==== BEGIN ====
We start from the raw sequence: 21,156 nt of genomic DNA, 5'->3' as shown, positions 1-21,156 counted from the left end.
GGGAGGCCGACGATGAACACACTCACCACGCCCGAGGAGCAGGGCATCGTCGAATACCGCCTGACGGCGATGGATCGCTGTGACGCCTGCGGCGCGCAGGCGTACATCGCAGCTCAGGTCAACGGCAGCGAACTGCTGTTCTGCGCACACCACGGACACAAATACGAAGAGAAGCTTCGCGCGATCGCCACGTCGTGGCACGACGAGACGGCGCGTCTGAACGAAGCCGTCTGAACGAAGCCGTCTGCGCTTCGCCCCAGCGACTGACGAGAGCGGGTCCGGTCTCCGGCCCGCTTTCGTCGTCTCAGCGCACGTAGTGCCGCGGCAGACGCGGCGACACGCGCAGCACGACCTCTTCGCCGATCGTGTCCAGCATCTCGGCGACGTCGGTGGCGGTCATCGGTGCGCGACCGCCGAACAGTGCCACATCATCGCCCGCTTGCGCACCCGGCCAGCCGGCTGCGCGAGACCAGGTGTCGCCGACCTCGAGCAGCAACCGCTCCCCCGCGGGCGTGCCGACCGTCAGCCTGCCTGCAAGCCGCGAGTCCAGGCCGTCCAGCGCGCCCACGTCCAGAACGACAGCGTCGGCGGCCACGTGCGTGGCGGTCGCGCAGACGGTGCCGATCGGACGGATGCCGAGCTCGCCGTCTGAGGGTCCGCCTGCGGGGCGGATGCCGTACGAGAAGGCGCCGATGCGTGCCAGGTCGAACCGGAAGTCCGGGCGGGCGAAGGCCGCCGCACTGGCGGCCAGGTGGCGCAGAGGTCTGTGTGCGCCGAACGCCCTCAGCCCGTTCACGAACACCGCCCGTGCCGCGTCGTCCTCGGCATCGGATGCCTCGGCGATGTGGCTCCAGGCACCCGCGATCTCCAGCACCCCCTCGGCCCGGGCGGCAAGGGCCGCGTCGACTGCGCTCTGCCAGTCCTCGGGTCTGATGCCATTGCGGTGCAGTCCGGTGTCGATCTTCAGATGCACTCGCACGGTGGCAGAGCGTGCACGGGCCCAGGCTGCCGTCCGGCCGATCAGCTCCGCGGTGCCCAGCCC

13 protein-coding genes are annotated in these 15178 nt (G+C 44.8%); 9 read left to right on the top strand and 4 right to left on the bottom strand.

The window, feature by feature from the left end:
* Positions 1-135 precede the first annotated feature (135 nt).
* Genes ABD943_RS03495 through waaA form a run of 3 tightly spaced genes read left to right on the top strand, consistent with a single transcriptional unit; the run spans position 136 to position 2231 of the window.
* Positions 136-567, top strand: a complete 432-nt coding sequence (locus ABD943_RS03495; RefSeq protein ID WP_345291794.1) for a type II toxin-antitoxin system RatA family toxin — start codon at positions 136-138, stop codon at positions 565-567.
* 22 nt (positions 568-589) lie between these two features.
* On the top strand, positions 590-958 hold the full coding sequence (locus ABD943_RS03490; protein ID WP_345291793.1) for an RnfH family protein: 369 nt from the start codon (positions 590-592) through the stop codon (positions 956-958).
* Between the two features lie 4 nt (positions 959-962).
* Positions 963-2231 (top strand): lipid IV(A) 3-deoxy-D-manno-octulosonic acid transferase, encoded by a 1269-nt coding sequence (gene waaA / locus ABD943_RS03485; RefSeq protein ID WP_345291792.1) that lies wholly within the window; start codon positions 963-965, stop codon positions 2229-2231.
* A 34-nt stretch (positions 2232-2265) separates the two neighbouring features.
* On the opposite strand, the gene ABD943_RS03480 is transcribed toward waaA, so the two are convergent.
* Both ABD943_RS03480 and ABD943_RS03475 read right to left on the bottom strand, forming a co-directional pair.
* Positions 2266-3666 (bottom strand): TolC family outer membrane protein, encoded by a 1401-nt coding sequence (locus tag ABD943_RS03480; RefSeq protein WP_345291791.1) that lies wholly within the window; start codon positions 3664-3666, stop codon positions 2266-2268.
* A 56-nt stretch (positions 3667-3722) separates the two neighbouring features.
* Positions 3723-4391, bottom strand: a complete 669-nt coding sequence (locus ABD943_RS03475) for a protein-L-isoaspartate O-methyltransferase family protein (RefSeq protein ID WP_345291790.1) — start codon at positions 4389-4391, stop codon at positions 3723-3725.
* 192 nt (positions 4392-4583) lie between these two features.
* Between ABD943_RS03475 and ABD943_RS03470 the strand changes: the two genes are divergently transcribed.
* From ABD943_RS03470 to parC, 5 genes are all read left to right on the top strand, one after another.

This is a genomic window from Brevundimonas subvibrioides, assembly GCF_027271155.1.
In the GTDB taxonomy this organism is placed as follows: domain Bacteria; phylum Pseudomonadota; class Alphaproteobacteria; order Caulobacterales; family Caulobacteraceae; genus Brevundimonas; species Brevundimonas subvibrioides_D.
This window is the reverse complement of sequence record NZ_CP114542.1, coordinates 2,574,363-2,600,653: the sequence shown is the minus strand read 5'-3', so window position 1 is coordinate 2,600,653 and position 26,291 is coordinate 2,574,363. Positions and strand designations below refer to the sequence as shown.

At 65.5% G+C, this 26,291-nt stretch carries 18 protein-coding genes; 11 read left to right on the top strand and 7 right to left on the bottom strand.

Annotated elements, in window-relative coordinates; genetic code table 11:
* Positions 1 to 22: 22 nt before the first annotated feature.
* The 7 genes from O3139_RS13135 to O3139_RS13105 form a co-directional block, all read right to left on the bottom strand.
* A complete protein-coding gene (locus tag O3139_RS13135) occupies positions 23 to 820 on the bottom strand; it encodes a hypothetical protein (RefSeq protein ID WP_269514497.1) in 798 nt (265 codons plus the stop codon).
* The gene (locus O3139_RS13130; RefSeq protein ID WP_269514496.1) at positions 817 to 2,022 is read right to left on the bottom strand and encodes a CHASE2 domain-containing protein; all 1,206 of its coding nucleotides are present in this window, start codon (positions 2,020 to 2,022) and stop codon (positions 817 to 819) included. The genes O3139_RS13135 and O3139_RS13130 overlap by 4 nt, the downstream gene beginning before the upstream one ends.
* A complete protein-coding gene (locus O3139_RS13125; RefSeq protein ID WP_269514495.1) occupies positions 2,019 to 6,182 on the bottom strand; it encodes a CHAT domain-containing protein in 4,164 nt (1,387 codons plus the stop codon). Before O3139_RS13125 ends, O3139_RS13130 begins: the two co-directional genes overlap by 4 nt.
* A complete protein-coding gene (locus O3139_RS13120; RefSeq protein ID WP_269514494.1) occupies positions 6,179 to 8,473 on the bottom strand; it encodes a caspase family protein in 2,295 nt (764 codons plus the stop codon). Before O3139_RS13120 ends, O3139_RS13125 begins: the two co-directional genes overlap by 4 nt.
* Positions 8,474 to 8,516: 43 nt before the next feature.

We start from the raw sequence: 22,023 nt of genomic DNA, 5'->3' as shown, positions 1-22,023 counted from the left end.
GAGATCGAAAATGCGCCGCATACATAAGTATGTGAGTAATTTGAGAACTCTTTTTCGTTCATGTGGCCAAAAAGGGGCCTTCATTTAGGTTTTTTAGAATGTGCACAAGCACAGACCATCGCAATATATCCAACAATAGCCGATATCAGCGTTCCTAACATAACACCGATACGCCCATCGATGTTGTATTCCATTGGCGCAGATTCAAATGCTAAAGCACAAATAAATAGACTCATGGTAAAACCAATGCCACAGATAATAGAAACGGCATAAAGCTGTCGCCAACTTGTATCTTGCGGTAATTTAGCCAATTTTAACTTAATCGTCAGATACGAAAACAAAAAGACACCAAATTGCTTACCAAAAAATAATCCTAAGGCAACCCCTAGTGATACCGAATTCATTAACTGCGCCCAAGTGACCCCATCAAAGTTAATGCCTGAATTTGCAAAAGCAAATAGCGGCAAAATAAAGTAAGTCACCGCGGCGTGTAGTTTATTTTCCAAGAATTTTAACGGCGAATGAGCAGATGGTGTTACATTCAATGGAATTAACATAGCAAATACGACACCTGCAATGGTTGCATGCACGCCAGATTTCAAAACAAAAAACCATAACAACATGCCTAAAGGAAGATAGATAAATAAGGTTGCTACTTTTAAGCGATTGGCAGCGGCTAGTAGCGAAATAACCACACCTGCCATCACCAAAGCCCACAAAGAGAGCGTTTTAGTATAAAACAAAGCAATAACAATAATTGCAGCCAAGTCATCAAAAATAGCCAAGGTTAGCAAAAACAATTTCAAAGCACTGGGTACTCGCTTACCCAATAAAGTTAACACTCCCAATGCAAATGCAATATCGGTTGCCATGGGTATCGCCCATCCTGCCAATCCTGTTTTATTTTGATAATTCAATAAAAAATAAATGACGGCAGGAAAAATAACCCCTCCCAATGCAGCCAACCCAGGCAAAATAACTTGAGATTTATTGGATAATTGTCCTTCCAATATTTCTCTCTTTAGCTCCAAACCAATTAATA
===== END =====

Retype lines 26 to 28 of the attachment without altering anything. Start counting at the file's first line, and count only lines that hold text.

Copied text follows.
* Positions 1 to 22: 22 nt before the first annotated feature.
* The 7 genes from O3139_RS13135 to O3139_RS13105 form a co-directional block, all read right to left on the bottom strand.
* A complete protein-coding gene (locus tag O3139_RS13135) occupies positions 23 to 820 on the bottom strand; it encodes a hypothetical protein (RefSeq protein ID WP_269514497.1) in 798 nt (265 codons plus the stop codon).